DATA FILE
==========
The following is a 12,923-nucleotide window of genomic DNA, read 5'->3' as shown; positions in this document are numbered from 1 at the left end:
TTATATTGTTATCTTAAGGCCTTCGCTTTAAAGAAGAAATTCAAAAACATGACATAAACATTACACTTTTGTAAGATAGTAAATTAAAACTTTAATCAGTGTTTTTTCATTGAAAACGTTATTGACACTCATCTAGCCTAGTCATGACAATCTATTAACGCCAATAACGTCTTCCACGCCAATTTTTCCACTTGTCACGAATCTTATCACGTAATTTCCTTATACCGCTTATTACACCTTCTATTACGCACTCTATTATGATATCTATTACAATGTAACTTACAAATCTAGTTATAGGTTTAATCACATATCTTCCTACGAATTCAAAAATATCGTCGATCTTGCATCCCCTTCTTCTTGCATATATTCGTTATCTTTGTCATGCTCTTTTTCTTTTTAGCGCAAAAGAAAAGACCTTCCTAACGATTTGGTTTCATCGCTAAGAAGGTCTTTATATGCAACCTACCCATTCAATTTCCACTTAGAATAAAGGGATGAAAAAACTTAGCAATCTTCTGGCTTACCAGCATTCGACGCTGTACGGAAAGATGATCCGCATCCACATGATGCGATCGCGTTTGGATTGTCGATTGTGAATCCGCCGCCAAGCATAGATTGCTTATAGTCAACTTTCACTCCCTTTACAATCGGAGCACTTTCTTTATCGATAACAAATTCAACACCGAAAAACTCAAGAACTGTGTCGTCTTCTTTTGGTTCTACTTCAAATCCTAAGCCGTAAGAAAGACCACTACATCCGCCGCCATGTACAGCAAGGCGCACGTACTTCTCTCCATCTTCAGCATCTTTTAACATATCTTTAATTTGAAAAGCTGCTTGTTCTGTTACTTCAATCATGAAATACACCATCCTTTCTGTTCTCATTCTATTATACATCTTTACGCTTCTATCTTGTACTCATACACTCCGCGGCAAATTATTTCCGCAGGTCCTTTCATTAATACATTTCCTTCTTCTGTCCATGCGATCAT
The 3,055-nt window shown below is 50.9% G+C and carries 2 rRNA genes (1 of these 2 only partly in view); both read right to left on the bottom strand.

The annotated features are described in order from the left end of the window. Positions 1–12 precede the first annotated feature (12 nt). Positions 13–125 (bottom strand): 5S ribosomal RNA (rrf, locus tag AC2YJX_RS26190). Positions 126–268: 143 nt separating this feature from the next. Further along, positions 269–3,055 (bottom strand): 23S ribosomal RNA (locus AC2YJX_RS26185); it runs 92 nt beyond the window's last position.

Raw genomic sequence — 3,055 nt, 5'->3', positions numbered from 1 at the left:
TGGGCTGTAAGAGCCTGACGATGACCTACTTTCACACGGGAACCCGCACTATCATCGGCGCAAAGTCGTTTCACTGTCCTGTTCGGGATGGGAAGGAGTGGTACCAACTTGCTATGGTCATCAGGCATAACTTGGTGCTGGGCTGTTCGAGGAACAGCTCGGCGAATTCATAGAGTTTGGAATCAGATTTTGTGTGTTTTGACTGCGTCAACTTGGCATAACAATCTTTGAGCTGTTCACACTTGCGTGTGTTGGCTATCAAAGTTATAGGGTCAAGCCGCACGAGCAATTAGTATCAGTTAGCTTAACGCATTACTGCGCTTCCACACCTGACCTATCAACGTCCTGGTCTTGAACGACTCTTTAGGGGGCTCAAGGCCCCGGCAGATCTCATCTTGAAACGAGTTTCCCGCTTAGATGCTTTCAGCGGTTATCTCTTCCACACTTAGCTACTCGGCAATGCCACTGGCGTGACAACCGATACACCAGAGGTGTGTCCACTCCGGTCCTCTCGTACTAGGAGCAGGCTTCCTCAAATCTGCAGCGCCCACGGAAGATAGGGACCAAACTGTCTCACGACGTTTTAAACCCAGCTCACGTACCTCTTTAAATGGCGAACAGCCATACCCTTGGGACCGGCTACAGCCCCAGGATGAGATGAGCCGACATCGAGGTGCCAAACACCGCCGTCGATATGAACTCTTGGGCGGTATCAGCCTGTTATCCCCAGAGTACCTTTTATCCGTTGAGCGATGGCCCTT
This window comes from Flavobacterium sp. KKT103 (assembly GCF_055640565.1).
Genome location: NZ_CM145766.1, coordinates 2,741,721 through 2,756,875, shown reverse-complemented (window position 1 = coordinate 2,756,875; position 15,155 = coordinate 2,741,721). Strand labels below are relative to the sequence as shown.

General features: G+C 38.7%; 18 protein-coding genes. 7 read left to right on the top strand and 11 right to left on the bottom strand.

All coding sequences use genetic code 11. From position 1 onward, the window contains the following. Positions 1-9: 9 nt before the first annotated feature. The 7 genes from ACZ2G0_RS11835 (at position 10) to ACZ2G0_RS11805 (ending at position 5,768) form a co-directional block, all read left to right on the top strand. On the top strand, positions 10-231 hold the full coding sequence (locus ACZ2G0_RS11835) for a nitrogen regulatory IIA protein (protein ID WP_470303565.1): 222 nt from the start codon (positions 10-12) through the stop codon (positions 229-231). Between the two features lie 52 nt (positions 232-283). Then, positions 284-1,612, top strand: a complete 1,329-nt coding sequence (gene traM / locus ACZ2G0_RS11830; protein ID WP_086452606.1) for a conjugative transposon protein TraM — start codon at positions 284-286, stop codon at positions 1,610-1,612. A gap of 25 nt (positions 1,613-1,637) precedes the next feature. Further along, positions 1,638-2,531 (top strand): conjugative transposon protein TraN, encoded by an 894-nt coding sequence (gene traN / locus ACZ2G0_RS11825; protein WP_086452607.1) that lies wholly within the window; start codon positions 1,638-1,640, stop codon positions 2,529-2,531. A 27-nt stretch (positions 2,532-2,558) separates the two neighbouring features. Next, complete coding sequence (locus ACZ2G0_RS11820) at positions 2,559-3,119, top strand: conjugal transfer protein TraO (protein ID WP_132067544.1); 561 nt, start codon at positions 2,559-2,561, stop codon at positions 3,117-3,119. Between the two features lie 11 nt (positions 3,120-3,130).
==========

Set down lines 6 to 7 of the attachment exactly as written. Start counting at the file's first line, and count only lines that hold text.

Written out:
TGGGCTGTAAGAGCCTGACGATGACCTACTTTCACACGGGAACCCGCACTATCATCGGCGCAAAGTCGTTTCACTGTCCTGTTCGGGATGGGAAGGAGTGGTACCAACTTGCTATGGTCATCAGGCATAACTTGGTGCTGGGCTGTTCGAGGAACAGCTCGGCGAATTCATAGAGTTTGGAATCAGATTTTGTGTGTTTTGACTGCGTCAACTTGGCATAACAATCTTTGAGCTGTTCACACTTGCGTGTGTTGGCTATCAAAGTTATAGGGTCAAGCCGCACGAGCAATTAGTATCAGTTAGCTTAACGCATTACTGCGCTTCCACACCTGACCTATCAACGTCCTGGTCTTGAACGACTCTTTAGGGGGCTCAAGGCCCCGGCAGATCTCATCTTGAAACGAGTTTCCCGCTTAGATGCTTTCAGCGGTTATCTCTTCCACACTTAGCTACTCGGCAATGCCACTGGCGTGACAACCGATACACCAGAGGTGTGTCCACTCCGGTCCTCTCGTACTAGGAGCAGGCTTCCTCAAATCTGCAGCGCCCACGGAAGATAGGGACCAAACTGTCTCACGACGTTTTAAACCCAGCTCACGTACCTCTTTAAATGGCGAACAGCCATACCCTTGGGACCGGCTACAGCCCCAGGATGAGATGAGCCGACATCGAGGTGCCAAACACCGCCGTCGATATGAACTCTTGGGCGGTATCAGCCTGTTATCCCCAGAGTACCTTTTATCCGTTGAGCGATGGCCCTT
This window comes from Flavobacterium sp. KKT103 (assembly GCF_055640565.1).